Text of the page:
Any train travel enthusiast will tell you—the Canadian Rockies are a bucket list trip. River canyons, alpine lakes, snow-capped limestone peaks, black (and even grizzly) bear sightings—it’s all possible in that roughly 1,000-mile stretch of land from the Canadian Prairies to the Pacific Coast. And there’s no better way to enjoy all that natural beauty than from the seat of a luxurious, glass-domed Rocky Mountaineer train.
What makes these journeys so extraordinary? From my experience, after an unforgettable “Passage to the West” journey last summer, here are a couple of reasons to get on board with a unique Canadian railway adventure:
Luxury means never having to move your luggage. I knew before I even set foot on the train that it would be a relaxing experience. This was because my luggage was collected from my hotel and moved to my train. With the hassles of travel eliminated—not only are there no bags to worry about, since they are dropped off inside each hotel room at night, but meals are regularly offered and nightly hotel accommodations are handled for you—I and my fellow passengers settled in for four days of unimpeded relaxation.
Even the onboarding process is made appealing—guests are treated to coffee, music and a celebratory whistle-blowing “All aboard!” call with conductor photo ops before stepping inside the elegant trains. Works of art, they are simultaneously charming, in a retro, nostalgic sort of way for those longing for the heyday of train travel, and sophisticated—sleek and smooth-going with modern features for your ultimate comfort. The two options for travel are equally appealing, but the bi-level ‘GoldLeaf’ rather than the single-level ‘SilverLeaf’ comes with more staff on hand to answer any question you may have and constantly refill your wine glass.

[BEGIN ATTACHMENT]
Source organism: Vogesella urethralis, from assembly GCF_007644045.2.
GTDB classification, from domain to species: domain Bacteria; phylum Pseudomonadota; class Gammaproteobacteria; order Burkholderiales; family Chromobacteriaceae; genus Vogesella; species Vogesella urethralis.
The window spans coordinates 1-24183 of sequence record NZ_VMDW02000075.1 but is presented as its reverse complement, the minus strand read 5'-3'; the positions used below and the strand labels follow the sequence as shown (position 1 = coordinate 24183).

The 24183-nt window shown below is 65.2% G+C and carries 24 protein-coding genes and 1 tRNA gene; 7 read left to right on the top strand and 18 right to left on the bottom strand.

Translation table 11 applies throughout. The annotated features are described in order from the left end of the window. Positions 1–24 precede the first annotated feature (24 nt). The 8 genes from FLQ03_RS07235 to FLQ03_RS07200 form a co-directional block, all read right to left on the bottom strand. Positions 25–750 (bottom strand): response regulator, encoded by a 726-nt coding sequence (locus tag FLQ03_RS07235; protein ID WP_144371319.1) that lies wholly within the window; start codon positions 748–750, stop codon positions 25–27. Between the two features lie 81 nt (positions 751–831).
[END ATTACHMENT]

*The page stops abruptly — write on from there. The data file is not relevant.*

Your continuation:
Anyone who thinks gazing at scenery for days on end sounds boring hasn’t been through the Canadian Rockies. On the route that I took, starting in Vancouver with overnight stops in Kamloops and Banff, no day or hour was the same. Lush green landscapes were followed by desert-like settings followed by snowy peaks. The cirque glaciers of Rocky Mountain National Park were a sight to behold, and the crashing waters of Hell’s Gate in Fraser’s Canyon displayed the beauty and breadth of nature. Safe in our train car, reclined in comfortable seats, we could celebrate nature’s bounty without getting dirty; we could spot bears without worrying about them seeing us. And the overnight stops at different towns in the Rockies gave us the opportunity to explore on foot if we wished.